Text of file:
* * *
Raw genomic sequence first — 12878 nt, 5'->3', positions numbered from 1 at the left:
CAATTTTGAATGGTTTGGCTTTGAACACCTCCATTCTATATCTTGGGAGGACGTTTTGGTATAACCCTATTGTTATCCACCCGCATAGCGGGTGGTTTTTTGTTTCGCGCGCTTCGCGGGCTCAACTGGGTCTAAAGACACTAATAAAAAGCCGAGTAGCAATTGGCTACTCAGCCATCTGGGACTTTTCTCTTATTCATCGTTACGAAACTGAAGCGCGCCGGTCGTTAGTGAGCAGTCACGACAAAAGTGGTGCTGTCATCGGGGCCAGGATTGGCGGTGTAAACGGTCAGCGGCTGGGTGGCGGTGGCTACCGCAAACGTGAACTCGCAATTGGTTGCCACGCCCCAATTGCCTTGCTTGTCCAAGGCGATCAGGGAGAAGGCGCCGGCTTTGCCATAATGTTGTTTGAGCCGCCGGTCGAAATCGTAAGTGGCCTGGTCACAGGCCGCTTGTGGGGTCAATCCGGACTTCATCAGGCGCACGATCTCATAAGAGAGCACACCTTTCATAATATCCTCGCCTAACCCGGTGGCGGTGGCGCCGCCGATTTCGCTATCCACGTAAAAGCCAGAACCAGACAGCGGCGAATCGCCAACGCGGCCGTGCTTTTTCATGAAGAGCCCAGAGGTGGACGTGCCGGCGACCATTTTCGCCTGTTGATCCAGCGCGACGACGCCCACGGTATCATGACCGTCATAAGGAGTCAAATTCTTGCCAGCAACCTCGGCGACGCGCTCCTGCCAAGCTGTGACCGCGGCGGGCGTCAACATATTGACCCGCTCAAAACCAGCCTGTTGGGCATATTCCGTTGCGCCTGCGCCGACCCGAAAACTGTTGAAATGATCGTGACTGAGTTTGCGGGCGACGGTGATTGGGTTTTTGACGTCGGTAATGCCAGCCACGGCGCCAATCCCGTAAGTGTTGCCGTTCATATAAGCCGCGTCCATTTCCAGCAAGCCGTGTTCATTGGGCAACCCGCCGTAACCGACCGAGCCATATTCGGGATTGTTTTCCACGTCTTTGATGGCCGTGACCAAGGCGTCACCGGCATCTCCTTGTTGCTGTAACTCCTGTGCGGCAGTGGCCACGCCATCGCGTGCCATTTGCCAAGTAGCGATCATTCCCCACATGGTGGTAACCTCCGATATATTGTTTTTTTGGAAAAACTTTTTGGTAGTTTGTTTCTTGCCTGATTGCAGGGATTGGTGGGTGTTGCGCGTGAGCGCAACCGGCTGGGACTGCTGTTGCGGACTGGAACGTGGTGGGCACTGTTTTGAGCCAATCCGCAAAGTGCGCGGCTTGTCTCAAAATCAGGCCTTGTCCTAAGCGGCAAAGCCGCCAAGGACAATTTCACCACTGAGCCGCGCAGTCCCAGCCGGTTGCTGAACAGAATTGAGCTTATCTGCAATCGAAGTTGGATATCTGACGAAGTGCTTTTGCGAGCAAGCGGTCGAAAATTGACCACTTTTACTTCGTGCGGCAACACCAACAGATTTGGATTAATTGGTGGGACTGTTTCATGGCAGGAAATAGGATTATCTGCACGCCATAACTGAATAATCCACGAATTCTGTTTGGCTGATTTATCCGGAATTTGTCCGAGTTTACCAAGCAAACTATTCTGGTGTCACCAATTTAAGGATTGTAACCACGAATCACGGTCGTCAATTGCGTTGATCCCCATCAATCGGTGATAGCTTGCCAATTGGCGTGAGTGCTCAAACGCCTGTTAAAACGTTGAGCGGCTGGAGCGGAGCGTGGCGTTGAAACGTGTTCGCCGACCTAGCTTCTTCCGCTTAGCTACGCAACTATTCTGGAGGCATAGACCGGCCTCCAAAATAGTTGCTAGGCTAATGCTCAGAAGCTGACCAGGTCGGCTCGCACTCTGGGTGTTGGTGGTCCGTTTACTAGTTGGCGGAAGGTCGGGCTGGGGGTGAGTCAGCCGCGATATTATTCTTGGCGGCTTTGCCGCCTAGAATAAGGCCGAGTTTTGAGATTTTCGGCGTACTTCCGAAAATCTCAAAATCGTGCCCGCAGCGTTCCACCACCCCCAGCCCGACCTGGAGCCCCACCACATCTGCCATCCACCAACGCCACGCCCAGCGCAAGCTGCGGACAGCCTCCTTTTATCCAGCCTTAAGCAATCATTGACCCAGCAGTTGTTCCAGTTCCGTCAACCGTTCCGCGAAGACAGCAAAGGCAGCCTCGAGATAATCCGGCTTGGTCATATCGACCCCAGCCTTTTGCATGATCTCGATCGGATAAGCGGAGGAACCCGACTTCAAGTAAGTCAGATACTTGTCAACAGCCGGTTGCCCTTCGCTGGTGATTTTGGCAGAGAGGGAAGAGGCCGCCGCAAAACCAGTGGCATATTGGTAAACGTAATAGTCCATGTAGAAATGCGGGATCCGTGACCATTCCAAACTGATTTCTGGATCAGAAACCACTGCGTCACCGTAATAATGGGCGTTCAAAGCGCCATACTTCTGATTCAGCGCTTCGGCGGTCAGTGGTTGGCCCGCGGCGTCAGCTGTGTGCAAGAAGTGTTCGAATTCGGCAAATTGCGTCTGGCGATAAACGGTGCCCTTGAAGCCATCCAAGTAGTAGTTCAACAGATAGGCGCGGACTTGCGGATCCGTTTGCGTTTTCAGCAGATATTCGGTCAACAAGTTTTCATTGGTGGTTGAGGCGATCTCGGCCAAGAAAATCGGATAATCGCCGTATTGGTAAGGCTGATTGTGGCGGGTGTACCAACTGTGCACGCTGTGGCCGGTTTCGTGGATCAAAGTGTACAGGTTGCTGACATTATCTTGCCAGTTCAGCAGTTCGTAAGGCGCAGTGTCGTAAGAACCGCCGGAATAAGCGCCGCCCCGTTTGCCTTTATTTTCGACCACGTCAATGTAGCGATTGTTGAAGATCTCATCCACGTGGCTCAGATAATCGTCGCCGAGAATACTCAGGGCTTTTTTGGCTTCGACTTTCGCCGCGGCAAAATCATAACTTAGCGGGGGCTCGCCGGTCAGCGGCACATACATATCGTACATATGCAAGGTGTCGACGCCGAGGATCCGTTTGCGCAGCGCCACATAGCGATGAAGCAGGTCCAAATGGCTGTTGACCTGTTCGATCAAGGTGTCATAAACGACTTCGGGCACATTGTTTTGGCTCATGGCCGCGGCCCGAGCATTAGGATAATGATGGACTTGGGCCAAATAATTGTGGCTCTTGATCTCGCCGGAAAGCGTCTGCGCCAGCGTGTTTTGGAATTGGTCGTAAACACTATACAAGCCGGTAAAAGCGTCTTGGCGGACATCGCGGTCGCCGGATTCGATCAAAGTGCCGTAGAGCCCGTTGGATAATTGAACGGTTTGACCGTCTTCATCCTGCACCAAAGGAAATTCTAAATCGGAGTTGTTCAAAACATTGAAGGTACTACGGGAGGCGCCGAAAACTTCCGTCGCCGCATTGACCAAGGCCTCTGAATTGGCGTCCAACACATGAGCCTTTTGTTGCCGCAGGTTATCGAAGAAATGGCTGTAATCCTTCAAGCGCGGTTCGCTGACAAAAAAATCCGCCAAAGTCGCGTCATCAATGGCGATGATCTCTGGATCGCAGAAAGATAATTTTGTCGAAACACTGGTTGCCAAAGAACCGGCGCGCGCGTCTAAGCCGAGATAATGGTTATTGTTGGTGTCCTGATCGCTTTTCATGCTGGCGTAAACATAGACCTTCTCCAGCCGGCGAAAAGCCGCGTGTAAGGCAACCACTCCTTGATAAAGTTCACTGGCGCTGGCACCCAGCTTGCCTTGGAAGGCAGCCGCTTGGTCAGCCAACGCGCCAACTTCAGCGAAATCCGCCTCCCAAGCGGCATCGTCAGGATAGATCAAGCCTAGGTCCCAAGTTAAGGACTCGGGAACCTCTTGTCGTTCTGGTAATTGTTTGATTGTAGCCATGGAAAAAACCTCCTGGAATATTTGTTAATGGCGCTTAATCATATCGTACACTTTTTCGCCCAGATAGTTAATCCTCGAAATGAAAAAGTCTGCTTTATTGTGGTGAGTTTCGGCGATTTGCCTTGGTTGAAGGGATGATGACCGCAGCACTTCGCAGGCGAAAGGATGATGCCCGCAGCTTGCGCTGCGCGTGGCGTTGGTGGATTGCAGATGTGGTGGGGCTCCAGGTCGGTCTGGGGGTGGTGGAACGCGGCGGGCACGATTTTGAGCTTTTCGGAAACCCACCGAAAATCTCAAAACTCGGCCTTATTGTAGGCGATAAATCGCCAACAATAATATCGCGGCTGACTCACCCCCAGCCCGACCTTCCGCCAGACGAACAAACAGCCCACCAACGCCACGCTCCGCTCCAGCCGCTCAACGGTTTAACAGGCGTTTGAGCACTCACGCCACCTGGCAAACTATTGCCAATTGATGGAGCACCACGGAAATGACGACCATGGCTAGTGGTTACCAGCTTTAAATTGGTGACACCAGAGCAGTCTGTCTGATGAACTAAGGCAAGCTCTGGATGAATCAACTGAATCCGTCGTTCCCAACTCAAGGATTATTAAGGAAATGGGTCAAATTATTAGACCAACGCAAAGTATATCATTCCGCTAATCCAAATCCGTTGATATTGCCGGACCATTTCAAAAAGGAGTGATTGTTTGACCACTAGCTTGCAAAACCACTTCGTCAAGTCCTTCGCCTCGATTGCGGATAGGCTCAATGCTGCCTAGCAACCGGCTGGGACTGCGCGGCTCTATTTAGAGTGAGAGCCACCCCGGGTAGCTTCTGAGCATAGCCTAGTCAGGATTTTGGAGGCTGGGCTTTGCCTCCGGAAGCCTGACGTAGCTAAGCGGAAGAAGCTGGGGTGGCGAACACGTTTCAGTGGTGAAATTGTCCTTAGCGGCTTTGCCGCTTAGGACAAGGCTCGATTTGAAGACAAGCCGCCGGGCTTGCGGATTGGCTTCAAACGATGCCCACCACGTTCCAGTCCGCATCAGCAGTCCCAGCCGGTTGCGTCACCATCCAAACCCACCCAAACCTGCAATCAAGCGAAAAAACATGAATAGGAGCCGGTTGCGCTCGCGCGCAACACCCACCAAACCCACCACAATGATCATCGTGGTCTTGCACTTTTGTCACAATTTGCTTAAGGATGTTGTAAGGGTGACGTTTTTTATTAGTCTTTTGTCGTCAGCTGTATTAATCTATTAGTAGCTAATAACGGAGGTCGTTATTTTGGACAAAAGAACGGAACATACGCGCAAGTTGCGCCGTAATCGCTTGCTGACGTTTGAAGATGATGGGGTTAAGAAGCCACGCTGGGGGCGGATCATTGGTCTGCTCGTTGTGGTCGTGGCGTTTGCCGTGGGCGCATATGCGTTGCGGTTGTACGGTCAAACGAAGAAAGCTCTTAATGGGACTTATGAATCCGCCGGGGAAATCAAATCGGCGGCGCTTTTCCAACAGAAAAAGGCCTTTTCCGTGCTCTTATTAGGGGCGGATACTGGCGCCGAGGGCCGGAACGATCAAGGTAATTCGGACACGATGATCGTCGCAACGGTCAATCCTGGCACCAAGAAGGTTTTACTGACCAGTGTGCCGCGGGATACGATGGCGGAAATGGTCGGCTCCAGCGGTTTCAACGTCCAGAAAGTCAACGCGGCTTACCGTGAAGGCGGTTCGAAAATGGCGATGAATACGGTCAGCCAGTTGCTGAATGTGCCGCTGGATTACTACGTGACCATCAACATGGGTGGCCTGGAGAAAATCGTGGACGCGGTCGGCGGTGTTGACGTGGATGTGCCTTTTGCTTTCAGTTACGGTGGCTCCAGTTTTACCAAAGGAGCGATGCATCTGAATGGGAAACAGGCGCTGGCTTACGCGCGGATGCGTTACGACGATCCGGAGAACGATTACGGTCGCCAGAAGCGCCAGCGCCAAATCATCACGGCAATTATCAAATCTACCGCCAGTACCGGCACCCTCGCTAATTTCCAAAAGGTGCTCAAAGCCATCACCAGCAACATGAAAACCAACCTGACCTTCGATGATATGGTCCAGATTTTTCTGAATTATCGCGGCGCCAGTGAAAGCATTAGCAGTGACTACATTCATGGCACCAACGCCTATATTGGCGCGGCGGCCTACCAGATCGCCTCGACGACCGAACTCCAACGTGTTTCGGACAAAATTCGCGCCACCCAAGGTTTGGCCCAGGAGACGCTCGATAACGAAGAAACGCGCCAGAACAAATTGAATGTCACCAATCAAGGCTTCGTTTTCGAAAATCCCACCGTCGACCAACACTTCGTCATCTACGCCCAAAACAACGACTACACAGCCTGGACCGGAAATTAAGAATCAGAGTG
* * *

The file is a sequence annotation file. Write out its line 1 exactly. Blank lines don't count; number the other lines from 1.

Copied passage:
Raw genomic sequence first — 12878 nt, 5'->3', positions numbered from 1 at the left: